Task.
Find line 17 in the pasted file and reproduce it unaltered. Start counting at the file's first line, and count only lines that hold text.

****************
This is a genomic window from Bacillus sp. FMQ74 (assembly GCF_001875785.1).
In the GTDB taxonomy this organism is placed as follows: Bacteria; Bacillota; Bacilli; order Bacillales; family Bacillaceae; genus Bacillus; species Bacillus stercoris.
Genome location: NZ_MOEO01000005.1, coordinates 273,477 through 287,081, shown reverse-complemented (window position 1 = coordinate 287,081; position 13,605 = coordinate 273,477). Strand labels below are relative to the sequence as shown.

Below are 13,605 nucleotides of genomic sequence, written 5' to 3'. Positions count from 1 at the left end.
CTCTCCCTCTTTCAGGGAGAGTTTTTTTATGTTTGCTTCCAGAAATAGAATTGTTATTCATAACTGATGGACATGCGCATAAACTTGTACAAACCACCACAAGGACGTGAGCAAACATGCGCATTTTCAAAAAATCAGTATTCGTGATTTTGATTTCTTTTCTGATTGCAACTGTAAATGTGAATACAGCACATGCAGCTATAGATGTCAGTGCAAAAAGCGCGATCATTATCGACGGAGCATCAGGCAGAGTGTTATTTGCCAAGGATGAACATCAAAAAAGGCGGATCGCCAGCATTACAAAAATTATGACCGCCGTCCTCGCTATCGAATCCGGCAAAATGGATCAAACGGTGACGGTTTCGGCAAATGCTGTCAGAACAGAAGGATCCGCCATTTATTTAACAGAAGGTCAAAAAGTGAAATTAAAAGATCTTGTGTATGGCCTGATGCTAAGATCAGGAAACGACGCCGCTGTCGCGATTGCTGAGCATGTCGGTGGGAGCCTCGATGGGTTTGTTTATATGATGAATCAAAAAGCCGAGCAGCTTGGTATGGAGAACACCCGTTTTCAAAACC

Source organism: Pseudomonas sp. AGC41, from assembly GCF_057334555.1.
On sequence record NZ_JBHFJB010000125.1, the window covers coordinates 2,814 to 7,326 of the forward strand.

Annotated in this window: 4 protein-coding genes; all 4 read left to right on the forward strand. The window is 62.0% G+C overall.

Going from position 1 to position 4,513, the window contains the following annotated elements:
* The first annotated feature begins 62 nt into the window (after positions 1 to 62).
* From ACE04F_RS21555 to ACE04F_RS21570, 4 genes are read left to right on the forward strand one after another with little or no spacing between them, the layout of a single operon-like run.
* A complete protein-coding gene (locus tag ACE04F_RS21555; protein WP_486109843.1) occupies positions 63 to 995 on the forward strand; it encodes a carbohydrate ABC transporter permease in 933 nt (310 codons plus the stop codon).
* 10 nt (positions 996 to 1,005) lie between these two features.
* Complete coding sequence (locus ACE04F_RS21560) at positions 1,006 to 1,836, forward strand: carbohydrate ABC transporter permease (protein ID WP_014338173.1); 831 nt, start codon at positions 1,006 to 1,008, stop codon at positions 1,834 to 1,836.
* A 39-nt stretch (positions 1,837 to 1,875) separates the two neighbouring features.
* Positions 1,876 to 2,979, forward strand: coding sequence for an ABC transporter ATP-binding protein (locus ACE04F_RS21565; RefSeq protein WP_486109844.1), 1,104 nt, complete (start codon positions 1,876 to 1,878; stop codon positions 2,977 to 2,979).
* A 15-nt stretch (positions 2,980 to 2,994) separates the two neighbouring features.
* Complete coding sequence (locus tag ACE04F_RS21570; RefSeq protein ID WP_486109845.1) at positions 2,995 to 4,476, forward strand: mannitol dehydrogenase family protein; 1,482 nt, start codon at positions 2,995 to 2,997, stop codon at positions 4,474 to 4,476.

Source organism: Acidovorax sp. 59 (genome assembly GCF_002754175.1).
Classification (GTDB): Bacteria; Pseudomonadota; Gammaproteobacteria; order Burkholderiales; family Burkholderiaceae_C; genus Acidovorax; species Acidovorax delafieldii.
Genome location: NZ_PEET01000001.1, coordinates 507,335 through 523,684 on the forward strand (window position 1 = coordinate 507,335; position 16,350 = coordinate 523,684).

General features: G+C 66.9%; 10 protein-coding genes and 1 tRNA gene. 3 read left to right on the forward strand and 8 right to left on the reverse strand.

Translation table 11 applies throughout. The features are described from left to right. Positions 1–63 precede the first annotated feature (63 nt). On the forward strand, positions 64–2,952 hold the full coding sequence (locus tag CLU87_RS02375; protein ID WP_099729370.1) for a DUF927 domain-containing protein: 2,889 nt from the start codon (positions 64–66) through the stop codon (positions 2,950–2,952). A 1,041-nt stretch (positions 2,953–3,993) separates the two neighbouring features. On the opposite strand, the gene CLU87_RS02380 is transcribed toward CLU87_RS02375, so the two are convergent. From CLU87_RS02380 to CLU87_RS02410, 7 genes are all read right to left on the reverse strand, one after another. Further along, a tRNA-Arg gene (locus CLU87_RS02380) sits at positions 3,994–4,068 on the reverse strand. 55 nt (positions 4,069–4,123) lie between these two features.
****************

* A 15-nt stretch (positions 2,980 to 2,994) separates the two neighbouring features.